Law Firm Anti-Money Laundering Rules and Monitoring & Commentary on Professional Responsibility Approaches

SRA to beef up AML monitoring of law firms” —

  • “The Solicitors Regulation Authority (SRA) is to beef up its monitoring of firms’ anti-money laundering (AML) efforts and begin a review of continuing competence, its draft 2020/21 business plan has revealed.”
  • “This is the first time the SRA has consulted on its annual business plan, for the year from 1 November, and follows the recent publication of its corporate strategy for 2020-23.”
  • “To meet its legal obligations to prevent money laundering, the SRA said it would expand its AML visits so as to visit all high-risk firms on a three-year rolling basis, along with visiting a sample of lower-risk firms – the SRA will also review the methodology it uses to risk rate firms.”
  • “Further, every month it will call in and analyse a sample of firms’ AML policies, procedures and controls, or their risk assessments, ‘and we are planning to undertake a thematic review into tax advice.’ This means the 2.5% of the SRA’s £70m budget that is currently spent on AML activities will increase to 3%.”
  • “The oversight regulator, the Legal Services Board, has begun work on a review of continuing competence that could lead to periodic checks on lawyers’ fitness to practise. The SRA is following suit: ‘We recognise the importance of not only high standards at point of entry into the profession, but also throughout a solicitor’s practice over many years, so we will also undertake a strategic review of our approach to regulating solicitors’ continuing competence.'”
  • “It said: ‘As we start to consider our longer-term forward budget, we are acutely aware of the current political and economic context. The impact of Covid-19 on the profession, consumers and, indeed, the wider economy is likely to be significant and long lasting. There is potential need for greater regulatory activity at a time of this significant financial uncertainty for the profession and law firms, at the same time as the economy is adapting to a post-Brexit transition environment.”

And Malcom Mercer shares: “Thoughts about self-regulation in the public interest” —

  • “It is no secret that that self-regulation can be compromised by the tension between the public interest and the interest of the regulated profession[i]. This tension leads some to say that self-regulation is inherently flawed and should come to an end.”
  • “In this column, I suggest that:
    • it may be useful to recognize that conflicting professional interests are more in tension in some areas than in others and accordingly to look for ways to mitigate that tension where it is potentially problematic
    • there may be limited measures that can be used to mitigate such tension without having to take more transformative measure that may or may not end up achieving what is sought to be achieved and to avoid the costs that come with transformations.”
  • “Professional regulators have other responsibilities where the public interest and the interests of regulated professionals are less well aligned. Scope of practice is an area of particular tension where there is more than one profession that may be suited in the public interest to perform a function.”
  • “There is a clearly tension between the public interest and the interest of professions where two or more professions would compete for work if permitted to do so.”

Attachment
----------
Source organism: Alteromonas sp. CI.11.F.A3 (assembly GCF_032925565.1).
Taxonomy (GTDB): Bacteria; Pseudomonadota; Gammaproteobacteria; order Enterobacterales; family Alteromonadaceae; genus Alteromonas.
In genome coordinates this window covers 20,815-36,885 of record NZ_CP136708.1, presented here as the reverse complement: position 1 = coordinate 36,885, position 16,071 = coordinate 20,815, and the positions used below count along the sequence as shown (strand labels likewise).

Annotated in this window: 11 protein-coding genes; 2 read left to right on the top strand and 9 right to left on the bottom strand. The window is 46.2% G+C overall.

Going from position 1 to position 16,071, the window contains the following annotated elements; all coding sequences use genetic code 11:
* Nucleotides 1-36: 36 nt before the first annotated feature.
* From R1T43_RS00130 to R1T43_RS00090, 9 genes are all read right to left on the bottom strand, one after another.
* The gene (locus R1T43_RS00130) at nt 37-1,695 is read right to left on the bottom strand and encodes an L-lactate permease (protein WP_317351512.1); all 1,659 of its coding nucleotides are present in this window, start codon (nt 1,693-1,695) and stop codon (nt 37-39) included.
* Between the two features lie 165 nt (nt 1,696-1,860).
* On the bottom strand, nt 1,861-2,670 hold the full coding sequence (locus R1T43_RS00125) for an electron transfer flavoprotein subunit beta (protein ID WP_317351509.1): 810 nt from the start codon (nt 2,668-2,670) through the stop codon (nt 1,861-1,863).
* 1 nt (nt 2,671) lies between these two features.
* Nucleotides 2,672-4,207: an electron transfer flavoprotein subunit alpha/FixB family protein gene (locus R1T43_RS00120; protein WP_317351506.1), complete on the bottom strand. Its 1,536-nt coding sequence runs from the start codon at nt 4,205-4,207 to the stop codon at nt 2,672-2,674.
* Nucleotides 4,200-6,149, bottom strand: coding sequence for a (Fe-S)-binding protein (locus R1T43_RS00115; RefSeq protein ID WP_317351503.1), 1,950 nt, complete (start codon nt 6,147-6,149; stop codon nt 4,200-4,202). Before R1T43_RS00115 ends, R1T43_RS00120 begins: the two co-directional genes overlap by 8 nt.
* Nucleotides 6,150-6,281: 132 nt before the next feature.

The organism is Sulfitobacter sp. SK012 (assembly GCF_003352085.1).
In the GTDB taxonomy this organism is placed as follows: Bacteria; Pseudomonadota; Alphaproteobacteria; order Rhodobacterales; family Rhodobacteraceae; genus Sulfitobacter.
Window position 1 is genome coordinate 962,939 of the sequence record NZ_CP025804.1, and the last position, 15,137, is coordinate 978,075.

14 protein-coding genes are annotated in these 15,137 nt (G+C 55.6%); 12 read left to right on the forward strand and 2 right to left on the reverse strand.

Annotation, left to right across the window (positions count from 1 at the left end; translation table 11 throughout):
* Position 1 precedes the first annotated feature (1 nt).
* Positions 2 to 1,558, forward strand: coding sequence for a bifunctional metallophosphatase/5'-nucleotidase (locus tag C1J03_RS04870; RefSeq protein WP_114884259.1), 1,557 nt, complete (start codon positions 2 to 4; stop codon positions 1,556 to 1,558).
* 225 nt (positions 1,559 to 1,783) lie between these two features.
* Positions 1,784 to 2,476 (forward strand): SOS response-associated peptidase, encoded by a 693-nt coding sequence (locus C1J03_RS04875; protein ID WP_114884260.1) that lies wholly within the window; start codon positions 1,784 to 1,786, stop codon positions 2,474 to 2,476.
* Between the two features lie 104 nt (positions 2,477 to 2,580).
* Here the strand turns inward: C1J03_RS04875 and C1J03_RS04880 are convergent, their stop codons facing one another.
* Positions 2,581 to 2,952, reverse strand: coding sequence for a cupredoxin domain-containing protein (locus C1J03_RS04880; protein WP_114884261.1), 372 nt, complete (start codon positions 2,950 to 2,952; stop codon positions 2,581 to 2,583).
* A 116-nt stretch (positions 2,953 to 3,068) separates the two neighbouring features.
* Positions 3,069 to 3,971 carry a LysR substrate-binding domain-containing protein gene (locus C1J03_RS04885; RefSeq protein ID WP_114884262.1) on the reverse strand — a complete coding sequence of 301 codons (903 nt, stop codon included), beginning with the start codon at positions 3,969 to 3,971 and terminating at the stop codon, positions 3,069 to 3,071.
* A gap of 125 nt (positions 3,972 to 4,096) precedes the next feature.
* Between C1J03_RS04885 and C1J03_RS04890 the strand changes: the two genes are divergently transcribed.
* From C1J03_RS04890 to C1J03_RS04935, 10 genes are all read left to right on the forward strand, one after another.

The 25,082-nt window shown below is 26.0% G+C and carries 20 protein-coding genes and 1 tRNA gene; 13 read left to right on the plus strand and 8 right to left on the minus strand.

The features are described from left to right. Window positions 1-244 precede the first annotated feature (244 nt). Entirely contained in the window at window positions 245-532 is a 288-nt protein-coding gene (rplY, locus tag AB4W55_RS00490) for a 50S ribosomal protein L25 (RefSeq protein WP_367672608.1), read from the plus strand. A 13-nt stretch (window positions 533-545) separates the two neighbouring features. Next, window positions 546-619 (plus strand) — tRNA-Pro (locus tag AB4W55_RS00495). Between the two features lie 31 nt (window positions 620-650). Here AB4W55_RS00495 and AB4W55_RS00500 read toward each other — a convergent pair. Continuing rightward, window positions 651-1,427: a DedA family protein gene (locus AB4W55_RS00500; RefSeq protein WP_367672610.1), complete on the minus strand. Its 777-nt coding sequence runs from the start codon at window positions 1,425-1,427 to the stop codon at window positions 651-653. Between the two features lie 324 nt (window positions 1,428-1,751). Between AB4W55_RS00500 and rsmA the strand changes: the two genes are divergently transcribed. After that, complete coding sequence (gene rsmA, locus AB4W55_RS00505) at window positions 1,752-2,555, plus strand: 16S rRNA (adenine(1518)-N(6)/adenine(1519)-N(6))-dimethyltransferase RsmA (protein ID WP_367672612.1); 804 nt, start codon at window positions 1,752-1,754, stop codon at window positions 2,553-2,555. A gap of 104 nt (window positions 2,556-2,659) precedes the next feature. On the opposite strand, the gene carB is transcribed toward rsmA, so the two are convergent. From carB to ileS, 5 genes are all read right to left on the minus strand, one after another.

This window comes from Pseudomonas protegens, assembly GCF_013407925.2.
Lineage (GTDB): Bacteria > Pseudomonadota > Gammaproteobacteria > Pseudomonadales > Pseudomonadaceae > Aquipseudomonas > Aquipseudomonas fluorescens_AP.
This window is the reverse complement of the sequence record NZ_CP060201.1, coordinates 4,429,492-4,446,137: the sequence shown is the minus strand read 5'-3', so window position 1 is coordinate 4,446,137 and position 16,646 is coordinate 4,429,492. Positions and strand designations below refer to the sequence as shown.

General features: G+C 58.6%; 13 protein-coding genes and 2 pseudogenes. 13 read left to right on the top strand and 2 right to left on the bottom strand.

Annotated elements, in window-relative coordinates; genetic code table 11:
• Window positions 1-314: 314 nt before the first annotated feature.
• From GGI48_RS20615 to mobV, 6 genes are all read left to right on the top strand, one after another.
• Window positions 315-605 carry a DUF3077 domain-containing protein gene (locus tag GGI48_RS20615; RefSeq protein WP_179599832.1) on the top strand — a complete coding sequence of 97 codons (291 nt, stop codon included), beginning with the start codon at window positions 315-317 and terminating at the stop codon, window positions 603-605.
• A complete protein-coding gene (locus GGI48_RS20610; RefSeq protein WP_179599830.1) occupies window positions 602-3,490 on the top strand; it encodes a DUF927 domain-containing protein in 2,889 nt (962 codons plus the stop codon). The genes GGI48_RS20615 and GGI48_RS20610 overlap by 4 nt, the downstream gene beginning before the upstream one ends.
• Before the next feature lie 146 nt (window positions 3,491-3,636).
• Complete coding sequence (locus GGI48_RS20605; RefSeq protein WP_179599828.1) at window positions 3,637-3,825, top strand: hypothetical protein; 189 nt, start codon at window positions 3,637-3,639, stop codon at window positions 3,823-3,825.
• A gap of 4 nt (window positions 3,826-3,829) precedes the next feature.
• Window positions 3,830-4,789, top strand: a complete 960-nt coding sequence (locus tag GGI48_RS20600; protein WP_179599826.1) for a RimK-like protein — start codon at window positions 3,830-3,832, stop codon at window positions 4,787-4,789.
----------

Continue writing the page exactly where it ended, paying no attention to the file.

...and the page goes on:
• “There is no perfect approach to professional regulation. Professional self-regulation has advantages. It is a challenge without professional expertise to truly address the fundamental aspects of professional regulation; namely professional competence and conduct. It is good to have regulation of lawyers be independent of government both in criminal law defence and generally. In the early days of the Trump administration, lawyers gathered at airports seeking to defend the interests of those seeking to enter the United States. It is not difficult to imagine that regulation of lawyers by the US government might have cast a pall. Whether a government is on the right or the left, independence from government is desirable. We know that autocratic countries around the world use state ‘tools’ to silence lawyers.”
  • “In my view, it is particularly important that the question of what is required to become a lawyer and requisite professional conduct and competence of lawyers be independently regulated. Self-regulation is one approach to independent regulation. A difficulty with other approaches to independent regulation is that true independence from the state is both hard to achieve and hard to maintain.”
  • “It seems to me that the tension is greatest for self-regulation of lawyers in determining the permitted scope of licensed non-lawyer practice, determining the scope of reservation to licensees (i.e. what is unauthorized practice) and regulating of business activities.”
  • “There is talk of the end of self-regulation in Canada. Experts in professional regulation argue that there is growing governmental and public impatience with self-regulation and that self-regulation is inherently fundamentally flawed given conflicting interests.”
  • “Perhaps the better choice is evolutionary rather than transformative. Approaches in other jurisdictions always look better than our own and better than they are. And transformative change is difficult to effect and to manage. Results of transformative change are inherently unpredictable.”
  • “An alternative that appeals to me comes in part from the Legal Services Board in England & Wales where a Consumer Panel has been established to advocate for consumer interests and in part from the existence of government appointed benchers in Canadian Law Societies.”

 

If you liked this post, please share it: